Bryn Mawr Classical Review 1998.6.12
Word count: words
1. To be added to the bibliography cited by P., M.R. Popham, P.G. Calligas and L.H. Sackett, Lefkandi II. The Protogeometric Building at Toumba. Part II: The Excavation, Architecture and Finds. ABSA Suppl. 23 (London: British School at Athens, 1993) and M.R. Popham, I.S. Lemos, Lefkandi III : the Early Iron Age cemetery at Toumba: the excavations of 1981 to 1994. ABSA Suppl. 29 (London: British School at Athens, 1996).
2. In the discussion of the term E)PIKTI/ZW used by Strabo 10.1.10 P. might have used the study by M. Casevitz, Le vocabulaire de la colonisation en grec ancien. Étude lexicologique: les familles de KTI/ZW et de O)IKE/W-O)IKI/ZW (Paris: Klinsieck, 1985).
3. See, in this line, A.M. Snodgrass, "The Euboeans in Macedonia: a new precedent for Westward Expansion", APOIKIA. I piu antici insediamenti greci in Occidente: Funzione e modi dell'organizzazione politica e sociale. Scritti in onore di G. Buchner. AIONArchStAnt N.S., 1, 1994, pp. 87-93; against this view, and rejecting (again) any Euboean involvement in Chalcidike, see lastly J.K. Papadopoulos, "Euboians in Macedonia? A closer look", OJArch, 15, 1996, pp. 151-181.
4. As P. needs only to show the reality of joint enterprises before the end of the eighth century, he does not need to deal with the always thorny problem of the dating Euboean pottery, mainly the pendent semi-circle skyphoi, only mentioned in a footnote. Full publication of complete assemblages, however, seems to point to the same chronological framework alluded by P., but introducing also new and interesting perspectives on the (joint?) Euboean-Phoenician enterprises in the Western Mediterranean. See, for instance, R.A. Kearsley, "The Greek Geometric wares from Al Mina levels 10-8 and associated pottery", MeditArch, 8, 1995, pp. 7-81.
5. P. accepts this date after Ridgway. He does not seem to have used the most complete analysis by Ridgway himself L'alba della Magna Grecia (Milan: Longanesi, 1984), re-published with notable additions as The First Western Greeks (Cambridge: Cambridge U.P., 1992); obviously, P. could not use the long awaited publication of the Geometric graves of Pithekoussai, G. Buchner and R. Ridgway, Pithekoussai I. La necropoli: tombe 1-723 scavate dal 1952 al 1961. MonAnt. Serie Monografica, 4 (Rome, 1993). A lower chronology for the settlement at Pithekoussai is defended by other scholars on archaeological grounds; see for instance C. Dehl, Die korinthische Keramik des 8. und frühen 7 Jhdts. v. Chr. in Italien. Untersuchungen zu ihrer Chronologie und Ausbreitung (DAI Mitt. Athen. Beih. 11). (Berlin: Gebr. Mann, 1986) pp. 27-64 and Id. [quot ]Cronologia e diffusione della ceramica corinzia dell'VIII sec. a.C. in Italia," ArchClass, 35, 1983, p. 201: "una fondazione intorno al 750/740 appare, in base ai reperti, probabile". The recent publication of the Euboean imports from a deposit in the acropolis of Pithekoussai, with some sherds perhaps pointing to a MG date, has not completely solved the problem of the first Euboean settlement in Pithekoussai; see J.N. Coldstream, "Euboean Geometric Imports from the Acropolis of Pithekoussai", ABSA 90, 1995, pp. 251-267.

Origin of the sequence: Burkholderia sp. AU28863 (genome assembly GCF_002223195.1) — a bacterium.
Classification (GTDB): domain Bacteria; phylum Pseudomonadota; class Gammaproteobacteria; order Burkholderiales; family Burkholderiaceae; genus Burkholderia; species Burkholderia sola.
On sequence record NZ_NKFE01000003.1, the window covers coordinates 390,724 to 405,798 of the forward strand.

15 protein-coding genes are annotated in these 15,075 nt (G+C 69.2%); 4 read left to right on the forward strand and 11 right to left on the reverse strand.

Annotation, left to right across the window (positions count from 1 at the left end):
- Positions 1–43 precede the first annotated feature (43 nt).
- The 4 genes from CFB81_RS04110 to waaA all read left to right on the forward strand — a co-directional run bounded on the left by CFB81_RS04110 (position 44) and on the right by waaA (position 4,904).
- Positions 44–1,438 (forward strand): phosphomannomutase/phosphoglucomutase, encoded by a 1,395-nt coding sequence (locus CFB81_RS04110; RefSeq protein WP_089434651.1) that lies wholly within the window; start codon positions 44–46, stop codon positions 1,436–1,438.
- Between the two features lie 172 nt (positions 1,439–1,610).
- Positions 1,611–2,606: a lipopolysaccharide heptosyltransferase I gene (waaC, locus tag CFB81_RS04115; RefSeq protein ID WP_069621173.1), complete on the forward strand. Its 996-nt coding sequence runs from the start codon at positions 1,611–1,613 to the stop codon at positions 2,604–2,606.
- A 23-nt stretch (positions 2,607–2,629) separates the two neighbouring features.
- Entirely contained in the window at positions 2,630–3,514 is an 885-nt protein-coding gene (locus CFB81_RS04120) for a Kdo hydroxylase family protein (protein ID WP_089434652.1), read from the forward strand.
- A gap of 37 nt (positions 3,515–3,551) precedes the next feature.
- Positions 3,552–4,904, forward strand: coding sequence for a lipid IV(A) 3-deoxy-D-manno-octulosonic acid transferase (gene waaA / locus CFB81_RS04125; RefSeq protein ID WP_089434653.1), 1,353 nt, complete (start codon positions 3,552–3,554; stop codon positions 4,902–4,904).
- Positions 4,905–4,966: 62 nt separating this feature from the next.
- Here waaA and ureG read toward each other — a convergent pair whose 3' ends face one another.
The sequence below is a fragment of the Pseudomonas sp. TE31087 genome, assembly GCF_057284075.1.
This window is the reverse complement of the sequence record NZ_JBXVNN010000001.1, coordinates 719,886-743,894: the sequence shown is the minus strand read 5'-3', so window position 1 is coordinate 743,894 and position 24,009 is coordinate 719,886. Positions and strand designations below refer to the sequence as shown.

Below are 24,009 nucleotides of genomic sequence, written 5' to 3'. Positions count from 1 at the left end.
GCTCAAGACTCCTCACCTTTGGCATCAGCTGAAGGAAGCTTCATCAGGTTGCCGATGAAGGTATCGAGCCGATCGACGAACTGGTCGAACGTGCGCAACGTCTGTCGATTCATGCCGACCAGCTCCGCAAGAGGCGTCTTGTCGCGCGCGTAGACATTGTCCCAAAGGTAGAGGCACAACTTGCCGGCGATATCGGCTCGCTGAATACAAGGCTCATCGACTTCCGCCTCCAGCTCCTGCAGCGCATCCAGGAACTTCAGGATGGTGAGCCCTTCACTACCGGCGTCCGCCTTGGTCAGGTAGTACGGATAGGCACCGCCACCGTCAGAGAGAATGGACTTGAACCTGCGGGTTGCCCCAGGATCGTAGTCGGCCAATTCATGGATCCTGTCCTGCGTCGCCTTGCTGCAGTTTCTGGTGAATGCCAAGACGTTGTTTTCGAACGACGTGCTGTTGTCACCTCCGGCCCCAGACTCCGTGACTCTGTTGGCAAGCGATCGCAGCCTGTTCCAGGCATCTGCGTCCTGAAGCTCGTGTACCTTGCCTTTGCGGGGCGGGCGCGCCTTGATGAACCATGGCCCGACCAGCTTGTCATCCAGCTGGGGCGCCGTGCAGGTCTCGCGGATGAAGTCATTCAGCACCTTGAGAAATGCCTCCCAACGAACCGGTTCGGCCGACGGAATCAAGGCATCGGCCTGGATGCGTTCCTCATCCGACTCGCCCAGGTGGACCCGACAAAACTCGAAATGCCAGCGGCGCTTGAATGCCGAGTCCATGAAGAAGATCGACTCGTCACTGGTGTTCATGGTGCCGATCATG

6. Several years ago, I dealt with the issue of Euboean-Chalcidian colonization in the Western Mediterranean, pointing out several of the main problems of the settlement of those colonies and the relationship between them: A.J. Dominguez, "La implantación colonial griega en el Occidente Mediterráneo: el caso euboico-calcídico. Recientes enfoques y perspectivas", Actas del primer Congreso Peninsular de Historia Antigua (Santiago: Univ. de Santiago, 1988), pp. 89-118. See further V.I. Kozlovskaia, "Les problèmes de la colonisation grecque de la Méditerranée Occidentale: l'activité eubéo-ionienne en Sicile (VIIIe-VIe siècles)", Le Pont-Euxin vu par les grecs. Sources écrites et archéologie (Paris, 1990), pp. 37-50.
7. A.R. Burn, "The so-called 'trade-leagues' in early Greek history and the Lelantine War", JHS 49, 1929, pp. 14-37.